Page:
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Has It Really Come To This?,
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This review is from: The Doors Examined (Paperback)
Oh dear, where to start. There have been some very good books about the Doors but these are outweighed by a whole host of also rans. Unfortunately this one falls into the latter category.
I so wanted this to work; in theory it's a winning formula, a collection of intelligent stand alone pieces corralled into 19 themed chapters. However, it just doesn't deliver. The source of the book is articles Don Cherry published on his web site The Doors Examiner which he established in 2009. In addition to that, there are some exclusive pieces. Of the 19 subject heads, the first two sections on the Doors history are by far the most interesting although not without fault. In one section DC writes " A little known secret of the Doors is slowly clawing its way to the surface of consciousness. Were the Doors looking for a singer to replace Jim Morrison?" A little known secret? Iggy Pop for one has said on numerous occasions that he was in line for the post Morrison gig. And wasn't Jess Roden also auditioned?
Chapter three on the Doors releases includes all of the Doors studio albums except Morrison Hotel. Maybe DC hasn't written about that release but the absence undermines any chance this book has of being comprehensive. It was also at this point that the writing style started to grate with me; for instance, in the LA Woman section "April for the Doors fan is not the cruellest month, but the anniversary of the release of LA Woman" I found toe curling. It gets worse, "After all the months in the forge of creation.." Oh man, I remember writing stuff like that when I was doing O level English - and getting rightly slated for it.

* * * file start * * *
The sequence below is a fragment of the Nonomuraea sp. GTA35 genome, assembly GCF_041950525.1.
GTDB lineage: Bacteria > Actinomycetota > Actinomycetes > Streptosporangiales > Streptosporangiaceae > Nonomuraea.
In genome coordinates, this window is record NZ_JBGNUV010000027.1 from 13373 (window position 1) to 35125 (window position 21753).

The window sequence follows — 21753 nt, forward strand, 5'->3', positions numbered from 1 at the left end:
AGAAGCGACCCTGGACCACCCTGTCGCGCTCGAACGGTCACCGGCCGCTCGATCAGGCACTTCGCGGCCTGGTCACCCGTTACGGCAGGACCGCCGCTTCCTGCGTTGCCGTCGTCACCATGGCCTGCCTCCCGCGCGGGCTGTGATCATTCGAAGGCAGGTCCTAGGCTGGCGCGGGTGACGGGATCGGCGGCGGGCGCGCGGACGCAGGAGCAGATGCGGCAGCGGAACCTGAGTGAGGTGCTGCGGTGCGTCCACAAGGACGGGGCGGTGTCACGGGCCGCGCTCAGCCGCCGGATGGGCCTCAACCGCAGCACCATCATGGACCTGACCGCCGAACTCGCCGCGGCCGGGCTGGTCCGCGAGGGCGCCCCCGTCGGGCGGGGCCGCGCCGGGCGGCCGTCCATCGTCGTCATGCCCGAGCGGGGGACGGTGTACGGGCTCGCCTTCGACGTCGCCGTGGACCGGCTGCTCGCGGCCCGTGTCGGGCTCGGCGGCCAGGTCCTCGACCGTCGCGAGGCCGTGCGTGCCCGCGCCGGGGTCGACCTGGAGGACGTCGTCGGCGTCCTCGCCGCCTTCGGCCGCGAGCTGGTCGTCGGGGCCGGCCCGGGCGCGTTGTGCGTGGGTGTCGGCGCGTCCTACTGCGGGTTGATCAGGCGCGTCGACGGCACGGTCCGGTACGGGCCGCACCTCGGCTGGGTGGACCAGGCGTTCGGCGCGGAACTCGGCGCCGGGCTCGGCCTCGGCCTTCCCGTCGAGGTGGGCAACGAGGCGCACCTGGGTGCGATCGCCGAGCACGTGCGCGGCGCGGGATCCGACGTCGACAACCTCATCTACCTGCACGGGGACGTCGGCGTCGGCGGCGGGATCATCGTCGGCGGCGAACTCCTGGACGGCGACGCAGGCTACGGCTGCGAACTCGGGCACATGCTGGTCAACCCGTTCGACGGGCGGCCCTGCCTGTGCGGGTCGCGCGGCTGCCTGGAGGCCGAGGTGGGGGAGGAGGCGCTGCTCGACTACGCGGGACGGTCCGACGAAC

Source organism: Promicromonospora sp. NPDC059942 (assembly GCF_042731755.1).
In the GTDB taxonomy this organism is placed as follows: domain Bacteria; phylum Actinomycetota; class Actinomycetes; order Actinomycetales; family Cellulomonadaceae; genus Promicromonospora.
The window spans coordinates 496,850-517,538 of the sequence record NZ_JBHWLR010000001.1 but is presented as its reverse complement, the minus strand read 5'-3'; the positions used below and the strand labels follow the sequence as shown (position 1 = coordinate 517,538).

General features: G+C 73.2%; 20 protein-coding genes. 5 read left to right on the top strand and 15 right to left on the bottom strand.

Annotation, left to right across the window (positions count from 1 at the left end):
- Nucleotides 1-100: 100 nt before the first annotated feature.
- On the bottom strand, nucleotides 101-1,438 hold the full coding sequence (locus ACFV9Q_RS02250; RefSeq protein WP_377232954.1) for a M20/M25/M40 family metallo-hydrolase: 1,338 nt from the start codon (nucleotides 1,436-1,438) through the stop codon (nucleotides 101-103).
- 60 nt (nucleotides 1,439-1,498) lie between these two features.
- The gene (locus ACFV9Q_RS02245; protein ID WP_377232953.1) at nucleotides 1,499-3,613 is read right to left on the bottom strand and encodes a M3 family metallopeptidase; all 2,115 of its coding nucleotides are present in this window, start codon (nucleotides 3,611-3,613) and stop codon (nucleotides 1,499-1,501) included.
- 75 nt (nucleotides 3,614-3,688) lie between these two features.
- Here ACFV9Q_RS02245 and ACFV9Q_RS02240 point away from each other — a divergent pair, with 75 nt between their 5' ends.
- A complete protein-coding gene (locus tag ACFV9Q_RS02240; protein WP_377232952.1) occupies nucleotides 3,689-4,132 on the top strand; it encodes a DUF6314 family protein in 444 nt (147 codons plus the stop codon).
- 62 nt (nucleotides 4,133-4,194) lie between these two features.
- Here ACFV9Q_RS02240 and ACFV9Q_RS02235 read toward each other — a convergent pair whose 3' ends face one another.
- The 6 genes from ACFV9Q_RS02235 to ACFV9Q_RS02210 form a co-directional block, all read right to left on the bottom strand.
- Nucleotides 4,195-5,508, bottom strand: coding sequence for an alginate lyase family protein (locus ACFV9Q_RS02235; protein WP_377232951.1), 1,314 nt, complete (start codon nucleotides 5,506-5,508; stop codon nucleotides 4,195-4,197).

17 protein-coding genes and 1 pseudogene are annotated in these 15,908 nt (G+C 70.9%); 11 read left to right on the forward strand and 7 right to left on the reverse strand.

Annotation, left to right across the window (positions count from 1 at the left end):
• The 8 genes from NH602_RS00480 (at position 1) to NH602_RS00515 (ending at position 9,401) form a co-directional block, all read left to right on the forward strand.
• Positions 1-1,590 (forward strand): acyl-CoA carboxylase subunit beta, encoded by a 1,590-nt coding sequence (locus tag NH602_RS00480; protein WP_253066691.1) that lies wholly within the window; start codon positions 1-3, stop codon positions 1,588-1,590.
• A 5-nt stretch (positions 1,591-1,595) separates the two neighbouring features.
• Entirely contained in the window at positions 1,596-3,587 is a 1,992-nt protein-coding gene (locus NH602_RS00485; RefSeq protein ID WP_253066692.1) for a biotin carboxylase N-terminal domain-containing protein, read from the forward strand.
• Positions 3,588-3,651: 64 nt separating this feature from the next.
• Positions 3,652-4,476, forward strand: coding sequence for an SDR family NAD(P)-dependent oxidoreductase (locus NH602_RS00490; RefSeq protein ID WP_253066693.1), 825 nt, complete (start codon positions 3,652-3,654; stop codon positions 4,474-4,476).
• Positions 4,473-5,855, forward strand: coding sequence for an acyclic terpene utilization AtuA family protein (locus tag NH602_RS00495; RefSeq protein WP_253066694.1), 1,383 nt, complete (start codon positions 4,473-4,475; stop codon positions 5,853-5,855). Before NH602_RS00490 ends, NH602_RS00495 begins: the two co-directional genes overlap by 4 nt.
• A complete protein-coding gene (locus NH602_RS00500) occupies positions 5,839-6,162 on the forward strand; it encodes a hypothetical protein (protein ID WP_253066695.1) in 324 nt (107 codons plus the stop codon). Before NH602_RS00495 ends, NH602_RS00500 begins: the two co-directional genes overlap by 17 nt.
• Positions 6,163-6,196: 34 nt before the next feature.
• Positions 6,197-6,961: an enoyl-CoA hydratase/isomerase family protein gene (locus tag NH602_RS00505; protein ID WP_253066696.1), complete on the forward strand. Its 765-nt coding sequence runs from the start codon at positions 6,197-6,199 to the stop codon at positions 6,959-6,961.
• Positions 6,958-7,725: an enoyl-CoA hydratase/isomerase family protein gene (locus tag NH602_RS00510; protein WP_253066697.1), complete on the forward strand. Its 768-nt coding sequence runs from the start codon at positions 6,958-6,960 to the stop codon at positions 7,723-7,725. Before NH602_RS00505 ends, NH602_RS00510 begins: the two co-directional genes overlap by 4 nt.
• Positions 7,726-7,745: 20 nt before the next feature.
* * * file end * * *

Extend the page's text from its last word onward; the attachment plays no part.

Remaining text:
The chapter on Music Reviews covers releases made in the lifetime of the web site, so that's post August 2009 starting with Live In New York. Again, the absence of any review of the releases prior to this sits like an elephant in the room. The web source reveals its limitations here as these are contemporary reviews made at the time of release. We're told that the Hollywood Bowl CD comes in "a cardboard CD Case and not a jewel case", this may have been slightly relevant at the time of release but you're really insulting the intelligence of your reader if you believe that this is the sort of information appropriate in a book.
The chapter on the Doors on Television ignores the debut TV appearance on Shebang in 1967 but includes references to the Doors made in the TV cartoon Simpsons as well as Glee. Draw your own conclusions from this. After that we descend into minutiae of the most mind numbing order with sections on Jim Morrisons Ghost (no really, I'm not making this up) and Doors samples in rap music. The killer bit for me though is to be found on page 160 where we're told that on the March 1 2011 episode of American Idol, contestant Brett Lowenstern sang Light My Fire as an "effeminate, sexless cover". Is this really worthy of repeating anywhere? I'd have laughed if I hadn't shelled out hard earned cash for this tripe.
Save yourself the trouble, don't bother with the book and visit the web site if you have to. My copy will be winging its way to Oxfam pronto.